I've been on a quest, my friends - a mission to create the loveliest Thai Basil Eggplant dish that's not just good but mind-blowingly, "I-can't-believe-I-made-this" good. Here's what I demanded when setting out to do with this recipe: It had to be a breeze to whip up in less than 30 minutes in one pan, no obscure ingredients, and obviously, it had to taste phenomenal.
Guess what? The mission was seriously accomplished beyond my wildest exceptions. Forget the struggle; this recipe is your golden ticket to eggplant perfection!
Picture this: succulent Chinese or Thai eggplants, cooked until golden and creamy, mingling with aromatic garlic, Thai basil (of course), shallots, and colorful bell peppers, all harmonized by the fiery kick of Bird's eye chilies. This dish is like a flavor explosion that you will want all friggin’ over your khao pad, tom yum fried rice or turmeric rice.
I've cracked the code to create the ultimate Thai Basil Eggplant that hits all the right notes – and the fact that this recipe gets made so quickly, doesn’t make a mess of your kitchen or use more than one pot is a game-changer. So, put on your adorable/embarrassing cooking cap, and let's get ready to unleash some serious aubergine glory in the kitchen.
🥰Why you will adore this recipe
✊Vegan AF and GF: Like all of my vegan Thai recipes, this mildly spicy Thai basil eggplant is made without harming any creatures or giving you high cholesterol. No chicken stock, no shrimp paste, none of that. And this just happens to also be one of my completely gluten-free recipes too!
🔥 Heat-Perfect Cooking Process: I have planned and tested this recipe to work seamlessly on both gas and electric cooktops. No more guessing about uneven heat!
✅ Tested and Approved Worldwide: Rest assured, this recipe isn't just a success in my own kitchen. Like all my vegan recipes, it's also been meticulously tested and approved by a massive crew of recipe testers I work with from all around the planet.
🍆Notable ingredients and substitutions
Whether you opt for the slender Chinese variety (like I use in making ensaladang talong) or the smaller round Thai eggplants (like I use for making sayur lodeh), both deliver a creamy texture when cooked. In Thailand, they're known as "มะเขือเปราะ" (Makheua Proa) or "มะเขือใต้" (Makheua Tai).
Their mild flavor allows them to soak up the savory goodness of the sauce and they both have pretty colors too. Don't have either? You can totes make it with the standard black or purple eggplants that you might normally use to make dishes like Middle Eastern mutabal, Turkish shakshuka and the mezze dish soslu patlican. Keep in mind a single large Italian eggplant can be as big as 3-4 Chinese eggplants.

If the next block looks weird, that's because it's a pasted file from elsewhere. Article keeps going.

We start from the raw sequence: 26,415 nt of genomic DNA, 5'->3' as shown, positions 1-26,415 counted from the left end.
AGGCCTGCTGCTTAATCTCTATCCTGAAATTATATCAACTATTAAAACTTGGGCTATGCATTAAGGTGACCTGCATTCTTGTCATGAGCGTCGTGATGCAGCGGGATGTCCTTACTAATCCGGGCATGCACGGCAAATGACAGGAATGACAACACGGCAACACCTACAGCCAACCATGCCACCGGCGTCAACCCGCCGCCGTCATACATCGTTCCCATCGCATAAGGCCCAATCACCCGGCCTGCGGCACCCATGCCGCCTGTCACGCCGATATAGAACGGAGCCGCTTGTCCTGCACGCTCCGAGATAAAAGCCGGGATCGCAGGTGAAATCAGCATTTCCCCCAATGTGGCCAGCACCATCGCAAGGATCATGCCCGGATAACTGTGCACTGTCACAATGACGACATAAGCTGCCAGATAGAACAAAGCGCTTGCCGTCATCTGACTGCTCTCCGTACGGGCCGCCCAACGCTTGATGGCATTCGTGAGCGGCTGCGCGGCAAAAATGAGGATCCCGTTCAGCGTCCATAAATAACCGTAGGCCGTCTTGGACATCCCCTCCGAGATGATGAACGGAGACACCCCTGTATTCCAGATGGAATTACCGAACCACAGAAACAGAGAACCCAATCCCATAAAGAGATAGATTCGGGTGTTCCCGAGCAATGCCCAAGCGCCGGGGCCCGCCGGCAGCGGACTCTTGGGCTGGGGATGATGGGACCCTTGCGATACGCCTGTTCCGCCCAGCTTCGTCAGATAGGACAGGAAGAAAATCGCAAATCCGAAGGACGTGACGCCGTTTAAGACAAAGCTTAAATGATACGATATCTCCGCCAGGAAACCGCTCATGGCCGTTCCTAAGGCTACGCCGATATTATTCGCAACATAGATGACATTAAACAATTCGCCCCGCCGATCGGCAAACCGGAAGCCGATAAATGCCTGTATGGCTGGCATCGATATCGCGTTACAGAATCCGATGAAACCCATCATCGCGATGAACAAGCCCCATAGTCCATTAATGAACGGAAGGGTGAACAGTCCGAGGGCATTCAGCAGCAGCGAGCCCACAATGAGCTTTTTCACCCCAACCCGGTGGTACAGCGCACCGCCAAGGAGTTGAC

Shallots add a sweet and mild onion flavor to the mix. Alternatively, red onions (or even boring ol’ yellow onions) work brilliantly. Shallots, or "หอมหัวใหญ่" (Hom Hua Yai) in Thai, offer a nuanced taste, and probably will make you cry a wee bit more than normal onions (sorry about that). They are essential in Southeast Asian dishes like sambal matah, tahu goreng, and sambal dabu dabu.
Distinct from its sweet Italian cousin, Thai basil, or "โหระพา" (Horapha), boasts a peppery, anise-like flavor. It is used all over Thai and Vietnamese cooking in dishes like pad kee mau, goi cuon (rice paper spring rolls), and pad see ew.
Bird's Eye Chilies
Known as "พริกขี้หนู" (Prik Kee Noo) in Thai, these tiny powerhouses bring the heat to dishes like bihun goreng and Filipino tofu sisig. Sliced thinly, they add a flavorful spicy kick to this yummy eggplant dish. Thai bird's eye chilies can be replaced with Jalapeño or serrano peppers for a milder spice, but keep in mind, bird’s eye chilies are around ⅙th the size, so substitute accordingly!
Made from pressed toasted sesame seeds, sesame oil adds a rich, nutty depth to the eggplant. Toasted sesame oil is the same magical substance that lends its powerful aroma to Sundubu Jigae, Korean BBQ Sauce and Goma Dressing. If you are out of sesame oil or have a love/hate relationship with its flavor (like my wife Joey does), you can substitute with olive oil and still make a din din. (Uh, that’s “dinner” in case you were wondering…)
Sambal Oelek, Sriracha or Whatevs...
For that signature kick, sambal oelek or sriracha infuses the sauce with heat. You can also use other Thai spicy sauces like nam prik pao or nam jim jaew to make this dish. Adjust the quantity based on your spice preference.